Rogan Josh is a popular Kashmiri dish that is believed to have originated in Persia before making its way to Northern India and beyond (in Persian, “rogan” means clarified butter and “josh” means hot or passionate). Its signature red color is historically the result of mild red Kashmiri chiles which were used in making this dish. Over the years, many restaurants started using tomatoes in the dish to bring about that red color easily. My recipe follows the more modern interpretation of the dish, mostly because you and I don’t have the money to travel to Kashmir for some chiles! Well, maybe you do, but I most certainly do not. – The Domestic Man
- 1/2 lamb shoulder
- 2 medium onions
- 1" fresh ginger (or 1 tsp ground ginger)
- 8 cloves garlic
- 2 Tbsp water
- 2 Tbsp coconut oil
- 2 bay leaves
- 10 whole cardamom pods
- 1 stick cinnamon
- 1/2 tsp ground cloves
- 1 tsp coriander
- 2 tsp cumin
- 2 Tbsp paprika
- 1 tsp cayenne pepper
- 1 tsp each salt and pepper
- 1 14 oz can tomato sauce
- 1 14 oz can diced tomatoes
- 1 large handful of cilantro, chopped (about 2 cups)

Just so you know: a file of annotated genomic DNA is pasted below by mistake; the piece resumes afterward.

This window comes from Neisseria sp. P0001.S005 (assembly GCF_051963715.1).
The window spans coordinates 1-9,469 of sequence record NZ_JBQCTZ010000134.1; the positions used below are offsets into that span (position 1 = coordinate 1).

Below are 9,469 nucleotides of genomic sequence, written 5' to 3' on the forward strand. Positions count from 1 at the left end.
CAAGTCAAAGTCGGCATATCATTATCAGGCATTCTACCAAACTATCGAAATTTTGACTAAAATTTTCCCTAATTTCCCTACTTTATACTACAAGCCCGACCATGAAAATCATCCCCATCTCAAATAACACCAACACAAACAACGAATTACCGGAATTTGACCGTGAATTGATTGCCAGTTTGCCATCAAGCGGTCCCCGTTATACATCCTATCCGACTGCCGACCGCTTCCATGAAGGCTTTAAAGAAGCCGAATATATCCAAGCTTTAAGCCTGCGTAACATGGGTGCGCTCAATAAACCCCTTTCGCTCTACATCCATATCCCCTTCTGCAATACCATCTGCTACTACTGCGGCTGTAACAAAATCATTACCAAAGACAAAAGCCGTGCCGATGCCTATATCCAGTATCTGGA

Cut half of the shoulder into large chunks (2? or so in size) and set aside.
Combine the bay leaves, cardamom, cinnamon, cloves, coriander, cumin, paprika, cayenne pepper, salt, and pepper and set aside. Similarly, in a blender or food processor, blend the onion, ginger, garlic, and water into a fine paste and set aside.
Warm up the coconut oil in a large skillet on med/high heat until shimmering, about three minutes. Add the lamb pieces and brown on each side. Be sure to give the pieces a few minutes per side to form a nice crust before turning them.
Once the lamb is well browned, reduce the heat to medium and add the onion paste and seasonings, stirring everything around (gently so as to not break up the bay leaves). Continue to simmer for another five minutes until very aromatic.
Add the tomato sauce and diced tomatoes, stir together, and bring to a simmer. Cover and reduce heat to low, simmering for 1.5 hours. After an hour and a half, remove the lid and check to see if the lamb is fork-tender. If it is, keep the lid off and allow to simmer on med/low heat for another five minutes, which will thicken the sauce. If the lamb is still tough, cover and simmer on low for another 30 minutes and try again.
Right before serving, stir in the chopped cilantro. I should note that cilantro is not a historical part of this dish, but it definitely adds a “fresh” dynamic to the curry.
Serve with basmati rice or cauliflower rice. Easy!